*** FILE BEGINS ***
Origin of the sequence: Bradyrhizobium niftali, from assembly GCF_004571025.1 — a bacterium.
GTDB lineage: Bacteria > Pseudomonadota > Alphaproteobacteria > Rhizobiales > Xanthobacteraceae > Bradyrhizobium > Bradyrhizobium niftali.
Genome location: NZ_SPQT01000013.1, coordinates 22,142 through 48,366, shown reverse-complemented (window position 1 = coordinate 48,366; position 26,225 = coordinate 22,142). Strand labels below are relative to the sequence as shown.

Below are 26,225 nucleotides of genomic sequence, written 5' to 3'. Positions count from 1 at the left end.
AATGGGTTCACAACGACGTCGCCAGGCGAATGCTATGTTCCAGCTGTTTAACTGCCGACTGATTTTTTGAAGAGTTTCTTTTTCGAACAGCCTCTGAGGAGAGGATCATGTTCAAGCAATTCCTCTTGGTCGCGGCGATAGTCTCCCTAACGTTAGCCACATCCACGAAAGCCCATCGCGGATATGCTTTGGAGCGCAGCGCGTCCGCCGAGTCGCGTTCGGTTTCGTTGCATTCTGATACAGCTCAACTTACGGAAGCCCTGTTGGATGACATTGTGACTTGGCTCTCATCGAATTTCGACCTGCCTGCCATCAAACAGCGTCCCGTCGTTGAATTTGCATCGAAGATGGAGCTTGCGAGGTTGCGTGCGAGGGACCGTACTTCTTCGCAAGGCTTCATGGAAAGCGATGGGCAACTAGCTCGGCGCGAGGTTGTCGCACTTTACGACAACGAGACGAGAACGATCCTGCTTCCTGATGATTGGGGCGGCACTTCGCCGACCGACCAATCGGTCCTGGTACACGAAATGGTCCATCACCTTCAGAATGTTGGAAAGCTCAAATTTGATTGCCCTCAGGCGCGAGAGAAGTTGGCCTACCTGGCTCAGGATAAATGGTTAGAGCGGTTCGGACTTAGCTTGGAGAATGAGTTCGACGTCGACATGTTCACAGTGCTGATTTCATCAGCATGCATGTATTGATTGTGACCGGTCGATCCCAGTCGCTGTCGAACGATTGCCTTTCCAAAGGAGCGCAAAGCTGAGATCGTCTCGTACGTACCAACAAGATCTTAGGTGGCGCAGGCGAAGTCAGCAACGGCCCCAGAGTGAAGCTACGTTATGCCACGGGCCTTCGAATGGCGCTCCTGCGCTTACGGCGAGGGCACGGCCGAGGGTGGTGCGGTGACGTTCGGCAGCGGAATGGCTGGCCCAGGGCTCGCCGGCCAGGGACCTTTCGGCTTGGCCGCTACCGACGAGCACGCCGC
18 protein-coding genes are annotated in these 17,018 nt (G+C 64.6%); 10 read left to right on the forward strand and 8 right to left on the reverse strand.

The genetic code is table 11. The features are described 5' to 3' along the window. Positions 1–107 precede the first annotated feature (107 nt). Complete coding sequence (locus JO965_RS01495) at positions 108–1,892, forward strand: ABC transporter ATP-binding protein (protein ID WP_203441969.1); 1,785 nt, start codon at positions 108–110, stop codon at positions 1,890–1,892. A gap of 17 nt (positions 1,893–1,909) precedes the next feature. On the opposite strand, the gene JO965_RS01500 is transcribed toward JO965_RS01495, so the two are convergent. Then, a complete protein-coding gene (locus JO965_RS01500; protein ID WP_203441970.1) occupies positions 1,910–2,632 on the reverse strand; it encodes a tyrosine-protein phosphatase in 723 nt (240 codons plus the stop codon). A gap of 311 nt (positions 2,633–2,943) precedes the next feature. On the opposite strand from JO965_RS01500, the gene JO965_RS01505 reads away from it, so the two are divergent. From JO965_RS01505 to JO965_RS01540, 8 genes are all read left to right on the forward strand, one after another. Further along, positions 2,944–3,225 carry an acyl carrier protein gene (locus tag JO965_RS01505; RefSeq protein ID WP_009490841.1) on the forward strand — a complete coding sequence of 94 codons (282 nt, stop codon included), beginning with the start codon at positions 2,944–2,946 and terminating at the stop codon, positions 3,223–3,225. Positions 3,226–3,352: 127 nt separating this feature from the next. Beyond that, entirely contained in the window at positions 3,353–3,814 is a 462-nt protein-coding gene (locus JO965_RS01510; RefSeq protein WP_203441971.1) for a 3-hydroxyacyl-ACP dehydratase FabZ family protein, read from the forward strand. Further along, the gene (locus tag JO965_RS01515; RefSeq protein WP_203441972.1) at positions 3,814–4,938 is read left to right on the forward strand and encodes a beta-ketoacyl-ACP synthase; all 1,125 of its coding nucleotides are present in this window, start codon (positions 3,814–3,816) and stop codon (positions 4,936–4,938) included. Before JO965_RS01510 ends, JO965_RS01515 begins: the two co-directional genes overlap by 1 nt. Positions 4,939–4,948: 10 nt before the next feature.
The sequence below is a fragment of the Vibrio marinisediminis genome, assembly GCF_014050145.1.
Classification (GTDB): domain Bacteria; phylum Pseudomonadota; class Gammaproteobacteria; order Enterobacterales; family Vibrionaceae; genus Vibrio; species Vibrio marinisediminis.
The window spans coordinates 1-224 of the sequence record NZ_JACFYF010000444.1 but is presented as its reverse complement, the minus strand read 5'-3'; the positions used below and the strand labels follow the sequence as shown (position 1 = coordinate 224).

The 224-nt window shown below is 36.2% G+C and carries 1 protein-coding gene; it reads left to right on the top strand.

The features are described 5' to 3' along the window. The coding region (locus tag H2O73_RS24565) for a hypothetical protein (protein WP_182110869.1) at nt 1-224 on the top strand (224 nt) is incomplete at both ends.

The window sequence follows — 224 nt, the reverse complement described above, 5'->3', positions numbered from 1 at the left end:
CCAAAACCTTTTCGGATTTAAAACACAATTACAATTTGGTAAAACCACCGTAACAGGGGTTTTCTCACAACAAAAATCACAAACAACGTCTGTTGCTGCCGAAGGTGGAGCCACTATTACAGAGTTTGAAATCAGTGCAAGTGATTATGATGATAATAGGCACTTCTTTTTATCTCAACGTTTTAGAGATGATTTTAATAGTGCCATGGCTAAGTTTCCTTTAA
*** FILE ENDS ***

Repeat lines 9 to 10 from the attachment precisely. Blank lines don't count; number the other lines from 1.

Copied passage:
Classification (GTDB): domain Bacteria; phylum Pseudomonadota; class Gammaproteobacteria; order Enterobacterales; family Vibrionaceae; genus Vibrio; species Vibrio marinisediminis.
The window spans coordinates 1-224 of the sequence record NZ_JACFYF010000444.1 but is presented as its reverse complement, the minus strand read 5'-3'; the positions used below and the strand labels follow the sequence as shown (position 1 = coordinate 224).